Amendment No. 62—Rep. McDermott (D-WA): The amendment would require the DoD to conduct a status report on the sharing of environmental exposure data with the Secretary of Veterans Affairs on an ongoing and regular basis for use in medical and treatment records of veterans, including using such data in determining the service-connectedness of health conditions and in identifying the possible origins and causes of disease.

 

Amendment No. 63—Reps. Smith (D-WA) and Dicks (D-WA): The amendment would authorize the Secretary of a given military department to enter into agreements with Indian Tribes for land management associated with military installations and state-owned National Guard installations. The amendment would define “Indian Tribes” as “any Indian tribe, band, nation, or other organized group or community, including any Alaska Native village or regional or village corporation as defined in or established pursuant to the Alaska Native Claims Settlement Act which is recognized as eligible for the special programs and services provided by the United States.”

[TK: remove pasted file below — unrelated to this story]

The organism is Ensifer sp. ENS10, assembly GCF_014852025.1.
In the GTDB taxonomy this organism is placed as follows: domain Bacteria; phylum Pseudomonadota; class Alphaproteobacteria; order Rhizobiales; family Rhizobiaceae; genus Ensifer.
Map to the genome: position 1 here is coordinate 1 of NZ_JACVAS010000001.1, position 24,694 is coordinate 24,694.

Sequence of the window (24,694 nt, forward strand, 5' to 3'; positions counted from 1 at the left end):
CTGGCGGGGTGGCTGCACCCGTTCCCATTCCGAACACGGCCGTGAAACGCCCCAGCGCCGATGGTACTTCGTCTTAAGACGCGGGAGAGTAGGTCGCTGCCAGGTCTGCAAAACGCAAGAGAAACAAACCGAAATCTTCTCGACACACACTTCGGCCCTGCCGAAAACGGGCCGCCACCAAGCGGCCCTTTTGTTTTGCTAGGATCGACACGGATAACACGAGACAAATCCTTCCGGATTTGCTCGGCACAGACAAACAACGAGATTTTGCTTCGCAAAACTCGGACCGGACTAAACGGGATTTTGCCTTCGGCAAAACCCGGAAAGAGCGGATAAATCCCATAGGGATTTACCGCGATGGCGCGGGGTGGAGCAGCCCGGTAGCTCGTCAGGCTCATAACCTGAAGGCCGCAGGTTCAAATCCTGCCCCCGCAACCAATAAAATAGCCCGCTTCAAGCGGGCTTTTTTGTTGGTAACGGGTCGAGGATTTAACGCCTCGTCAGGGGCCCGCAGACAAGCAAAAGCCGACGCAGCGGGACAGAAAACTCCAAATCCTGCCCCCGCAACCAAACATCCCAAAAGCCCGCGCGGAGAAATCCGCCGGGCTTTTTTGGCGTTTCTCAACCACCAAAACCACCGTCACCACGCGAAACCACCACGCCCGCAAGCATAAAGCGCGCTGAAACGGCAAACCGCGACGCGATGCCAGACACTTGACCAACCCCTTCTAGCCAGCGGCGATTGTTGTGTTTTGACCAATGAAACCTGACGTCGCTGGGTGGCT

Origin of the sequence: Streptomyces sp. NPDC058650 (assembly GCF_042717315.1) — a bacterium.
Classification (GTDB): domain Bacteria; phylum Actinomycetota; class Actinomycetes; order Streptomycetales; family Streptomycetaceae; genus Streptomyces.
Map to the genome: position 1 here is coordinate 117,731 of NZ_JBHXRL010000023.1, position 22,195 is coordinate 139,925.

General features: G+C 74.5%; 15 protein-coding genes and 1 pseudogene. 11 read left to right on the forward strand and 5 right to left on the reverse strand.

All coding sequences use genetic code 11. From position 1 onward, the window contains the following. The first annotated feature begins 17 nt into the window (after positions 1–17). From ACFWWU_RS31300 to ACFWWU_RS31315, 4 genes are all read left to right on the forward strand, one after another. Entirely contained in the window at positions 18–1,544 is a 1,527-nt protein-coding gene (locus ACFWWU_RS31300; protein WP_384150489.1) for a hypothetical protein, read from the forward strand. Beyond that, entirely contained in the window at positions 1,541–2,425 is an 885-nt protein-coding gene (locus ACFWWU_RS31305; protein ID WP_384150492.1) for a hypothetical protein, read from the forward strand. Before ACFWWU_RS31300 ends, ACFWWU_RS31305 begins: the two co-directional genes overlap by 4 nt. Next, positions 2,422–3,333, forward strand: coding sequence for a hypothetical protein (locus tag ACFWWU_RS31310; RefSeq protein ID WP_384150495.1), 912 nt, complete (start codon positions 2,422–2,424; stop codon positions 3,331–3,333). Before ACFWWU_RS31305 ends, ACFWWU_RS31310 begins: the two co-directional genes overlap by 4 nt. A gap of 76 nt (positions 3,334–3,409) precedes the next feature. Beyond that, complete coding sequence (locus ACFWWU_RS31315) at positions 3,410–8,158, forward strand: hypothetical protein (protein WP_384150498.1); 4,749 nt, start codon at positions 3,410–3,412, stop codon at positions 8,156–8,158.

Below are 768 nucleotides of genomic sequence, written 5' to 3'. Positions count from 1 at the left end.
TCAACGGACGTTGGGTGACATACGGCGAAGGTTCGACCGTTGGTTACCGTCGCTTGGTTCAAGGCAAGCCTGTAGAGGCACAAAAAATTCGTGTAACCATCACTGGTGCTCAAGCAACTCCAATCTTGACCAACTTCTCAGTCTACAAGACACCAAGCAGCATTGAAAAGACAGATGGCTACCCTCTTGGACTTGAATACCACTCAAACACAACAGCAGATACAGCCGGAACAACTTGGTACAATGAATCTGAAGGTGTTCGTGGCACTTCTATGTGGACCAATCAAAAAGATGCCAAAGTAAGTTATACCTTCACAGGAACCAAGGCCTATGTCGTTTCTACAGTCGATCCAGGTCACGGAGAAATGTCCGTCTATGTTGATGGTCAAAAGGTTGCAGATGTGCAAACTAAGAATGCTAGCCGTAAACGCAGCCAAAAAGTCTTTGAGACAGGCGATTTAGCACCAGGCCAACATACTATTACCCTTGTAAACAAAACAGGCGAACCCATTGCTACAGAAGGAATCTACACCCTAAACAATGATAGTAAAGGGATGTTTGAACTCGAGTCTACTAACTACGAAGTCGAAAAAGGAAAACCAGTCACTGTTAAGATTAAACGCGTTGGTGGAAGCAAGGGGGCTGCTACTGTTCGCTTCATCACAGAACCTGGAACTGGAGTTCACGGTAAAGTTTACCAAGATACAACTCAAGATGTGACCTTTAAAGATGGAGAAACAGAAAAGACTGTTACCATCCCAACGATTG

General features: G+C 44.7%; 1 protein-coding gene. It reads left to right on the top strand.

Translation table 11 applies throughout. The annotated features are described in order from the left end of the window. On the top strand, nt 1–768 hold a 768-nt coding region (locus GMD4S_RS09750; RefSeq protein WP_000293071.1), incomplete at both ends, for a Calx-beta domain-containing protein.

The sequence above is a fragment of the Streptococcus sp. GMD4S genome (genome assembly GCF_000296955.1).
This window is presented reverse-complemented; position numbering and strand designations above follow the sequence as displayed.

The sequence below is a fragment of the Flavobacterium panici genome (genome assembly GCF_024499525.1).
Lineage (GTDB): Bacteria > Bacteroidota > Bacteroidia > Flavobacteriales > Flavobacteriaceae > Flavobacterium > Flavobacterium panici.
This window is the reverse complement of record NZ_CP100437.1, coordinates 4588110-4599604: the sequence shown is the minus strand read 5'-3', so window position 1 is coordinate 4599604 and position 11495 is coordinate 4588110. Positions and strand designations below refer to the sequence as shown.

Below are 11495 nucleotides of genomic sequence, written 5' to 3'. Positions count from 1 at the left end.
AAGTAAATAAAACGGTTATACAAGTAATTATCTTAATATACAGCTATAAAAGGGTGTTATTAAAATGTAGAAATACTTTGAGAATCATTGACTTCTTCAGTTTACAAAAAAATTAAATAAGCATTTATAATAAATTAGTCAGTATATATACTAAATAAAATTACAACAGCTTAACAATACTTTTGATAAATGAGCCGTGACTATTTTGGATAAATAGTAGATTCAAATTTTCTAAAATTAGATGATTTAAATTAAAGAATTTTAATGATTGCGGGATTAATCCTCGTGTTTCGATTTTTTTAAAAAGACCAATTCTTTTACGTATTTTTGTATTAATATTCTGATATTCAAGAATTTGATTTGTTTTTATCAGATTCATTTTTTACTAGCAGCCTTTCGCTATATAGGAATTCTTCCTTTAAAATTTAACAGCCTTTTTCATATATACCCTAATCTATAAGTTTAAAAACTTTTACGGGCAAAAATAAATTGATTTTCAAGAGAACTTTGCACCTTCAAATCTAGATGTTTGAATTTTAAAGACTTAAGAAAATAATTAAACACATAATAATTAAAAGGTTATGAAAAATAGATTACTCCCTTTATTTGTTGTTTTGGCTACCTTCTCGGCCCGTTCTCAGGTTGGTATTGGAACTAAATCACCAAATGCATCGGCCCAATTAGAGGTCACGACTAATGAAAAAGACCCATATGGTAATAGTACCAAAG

Amendment No. 64—Del. Pierluisi (D-PR): The amendment would express the sense of Congress regarding decontamination of and removal of unexploded ordnance from the former bombardment area on the island of Culebra, Puerto Rico.